COLUMBUS, Ohio (AP) — Nearly decade-old voting technology used in Ohio and elsewhere is raising concerns among elections officials who say the machines may be nearing the end of their lifespans and at risk of problems in the next few years.
Many Ohio counties can't afford to replace the machines, though they're expected to be sufficient for the next election, The Columbus Dispatch reported (http://bit.ly/1jC7NzA).
Some counties take a "Band-Aid" approach by using outdated equipment to replace broken machines, said Aaron Ockerman, executive director of the Ohio Association of Election Officials.
They don't have much incentive to update because the technology hasn't changed significantly since federal government certification standards were last revised in 2005, the newspaper said.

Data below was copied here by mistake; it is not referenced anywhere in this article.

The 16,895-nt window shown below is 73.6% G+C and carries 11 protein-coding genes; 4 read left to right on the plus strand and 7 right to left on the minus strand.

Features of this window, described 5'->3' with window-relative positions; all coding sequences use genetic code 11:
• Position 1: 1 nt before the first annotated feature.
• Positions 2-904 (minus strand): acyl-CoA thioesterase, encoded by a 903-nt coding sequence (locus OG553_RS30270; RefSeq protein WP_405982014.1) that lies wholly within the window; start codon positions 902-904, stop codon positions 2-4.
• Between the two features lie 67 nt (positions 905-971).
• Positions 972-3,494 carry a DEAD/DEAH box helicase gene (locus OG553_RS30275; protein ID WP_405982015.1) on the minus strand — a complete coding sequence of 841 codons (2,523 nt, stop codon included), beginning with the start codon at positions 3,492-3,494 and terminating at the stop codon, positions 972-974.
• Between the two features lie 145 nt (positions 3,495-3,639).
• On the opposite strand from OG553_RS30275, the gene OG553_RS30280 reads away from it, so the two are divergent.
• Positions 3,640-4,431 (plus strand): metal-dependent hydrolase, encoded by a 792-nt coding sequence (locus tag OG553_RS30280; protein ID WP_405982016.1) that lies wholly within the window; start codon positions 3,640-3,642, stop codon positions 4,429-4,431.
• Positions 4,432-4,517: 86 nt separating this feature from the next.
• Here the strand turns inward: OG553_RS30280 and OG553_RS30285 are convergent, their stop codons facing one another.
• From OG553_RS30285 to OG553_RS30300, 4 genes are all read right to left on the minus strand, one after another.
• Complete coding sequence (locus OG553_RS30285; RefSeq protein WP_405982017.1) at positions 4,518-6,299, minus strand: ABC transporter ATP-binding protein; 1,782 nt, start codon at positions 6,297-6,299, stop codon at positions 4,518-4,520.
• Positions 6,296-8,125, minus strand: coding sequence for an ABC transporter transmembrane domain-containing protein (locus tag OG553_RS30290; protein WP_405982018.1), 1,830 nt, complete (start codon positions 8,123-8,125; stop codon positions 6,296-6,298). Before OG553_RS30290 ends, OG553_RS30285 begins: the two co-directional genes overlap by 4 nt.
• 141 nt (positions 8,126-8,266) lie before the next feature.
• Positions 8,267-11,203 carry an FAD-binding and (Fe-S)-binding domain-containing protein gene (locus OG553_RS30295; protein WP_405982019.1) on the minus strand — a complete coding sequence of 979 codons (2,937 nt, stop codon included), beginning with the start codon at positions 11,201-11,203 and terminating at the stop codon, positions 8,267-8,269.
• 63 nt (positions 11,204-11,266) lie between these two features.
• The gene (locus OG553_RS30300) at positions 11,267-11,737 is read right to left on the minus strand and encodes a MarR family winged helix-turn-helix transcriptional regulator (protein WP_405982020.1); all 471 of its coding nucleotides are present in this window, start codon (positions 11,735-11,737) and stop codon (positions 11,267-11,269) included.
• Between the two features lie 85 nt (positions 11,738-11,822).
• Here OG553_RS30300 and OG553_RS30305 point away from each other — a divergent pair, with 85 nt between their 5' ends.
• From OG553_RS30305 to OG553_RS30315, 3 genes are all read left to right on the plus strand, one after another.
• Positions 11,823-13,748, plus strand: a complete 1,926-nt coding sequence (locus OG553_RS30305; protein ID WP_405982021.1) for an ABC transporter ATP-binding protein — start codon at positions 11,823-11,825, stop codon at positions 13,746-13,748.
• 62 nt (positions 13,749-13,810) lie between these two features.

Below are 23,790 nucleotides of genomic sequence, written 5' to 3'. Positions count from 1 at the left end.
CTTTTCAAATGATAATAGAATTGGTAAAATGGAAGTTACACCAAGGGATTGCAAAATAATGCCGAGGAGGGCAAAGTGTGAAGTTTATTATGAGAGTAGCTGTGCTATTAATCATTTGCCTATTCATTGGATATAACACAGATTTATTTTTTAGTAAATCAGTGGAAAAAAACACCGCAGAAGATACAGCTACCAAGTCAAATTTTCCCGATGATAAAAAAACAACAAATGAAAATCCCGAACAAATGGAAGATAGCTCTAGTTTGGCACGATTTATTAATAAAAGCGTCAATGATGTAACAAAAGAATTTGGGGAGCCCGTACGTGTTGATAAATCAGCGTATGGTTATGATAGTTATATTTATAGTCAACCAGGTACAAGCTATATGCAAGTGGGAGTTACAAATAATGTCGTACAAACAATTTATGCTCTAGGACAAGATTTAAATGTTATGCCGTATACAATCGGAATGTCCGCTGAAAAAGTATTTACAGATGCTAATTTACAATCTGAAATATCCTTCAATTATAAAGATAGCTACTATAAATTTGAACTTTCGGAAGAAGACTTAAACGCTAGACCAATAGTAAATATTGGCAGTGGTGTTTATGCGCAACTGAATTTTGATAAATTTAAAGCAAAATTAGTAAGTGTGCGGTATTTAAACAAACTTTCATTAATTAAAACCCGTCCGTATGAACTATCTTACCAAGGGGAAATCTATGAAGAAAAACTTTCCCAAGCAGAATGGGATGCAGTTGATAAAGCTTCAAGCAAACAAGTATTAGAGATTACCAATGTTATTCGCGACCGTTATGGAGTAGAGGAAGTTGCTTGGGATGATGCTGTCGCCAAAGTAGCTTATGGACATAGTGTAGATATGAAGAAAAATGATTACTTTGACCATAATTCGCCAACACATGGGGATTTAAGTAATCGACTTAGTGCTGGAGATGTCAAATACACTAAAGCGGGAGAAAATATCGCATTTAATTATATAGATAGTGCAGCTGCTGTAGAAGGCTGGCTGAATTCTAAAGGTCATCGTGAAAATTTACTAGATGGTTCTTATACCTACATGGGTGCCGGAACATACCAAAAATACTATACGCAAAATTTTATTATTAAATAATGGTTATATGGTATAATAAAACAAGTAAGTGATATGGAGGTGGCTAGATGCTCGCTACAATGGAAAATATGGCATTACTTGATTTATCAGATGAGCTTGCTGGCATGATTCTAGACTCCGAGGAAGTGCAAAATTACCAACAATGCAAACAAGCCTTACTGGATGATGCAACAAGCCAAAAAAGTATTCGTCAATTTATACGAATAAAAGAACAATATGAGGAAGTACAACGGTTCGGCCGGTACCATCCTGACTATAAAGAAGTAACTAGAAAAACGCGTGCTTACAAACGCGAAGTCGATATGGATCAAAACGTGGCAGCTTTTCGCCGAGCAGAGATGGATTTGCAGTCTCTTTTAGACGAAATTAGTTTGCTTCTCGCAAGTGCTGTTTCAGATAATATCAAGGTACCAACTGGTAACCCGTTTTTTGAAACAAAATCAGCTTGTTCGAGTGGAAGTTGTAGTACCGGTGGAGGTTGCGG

Ohio spent $115 million for touchscreen and ballot-scanning equipment between 2005 and 2006 after the federal government provided billions of dollars to state for voting system upgrades following problems during the 2000 election.
Ohio Secretary of State Jon Husted said he thinks federal officials should help address concerns about the aging technology by paying for new equipment or easing standards about what states use.
"There's nothing to panic about today, but we ought not to wait until there's a major breakdown in an election to act," Husted said.
Replacing the machines would cost millions of dollars. For the Columbus area, Franklin County Board of Elections Dana Walch estimates replacing the more than 4,700 touchscreen machines in the county would cost $15 million.
The lifespan of computerized voting equipment is shorter than that of the punch-card or lever systems that preceded it, and that could mean problems if officials put off upgrades.
"You're putting the integrity of the whole process at risk, and if it fails in a close election, then everybody's unhappy," said Doug Lewis, head of the National Association of Election Officials, a group of government employees who monitor election administration.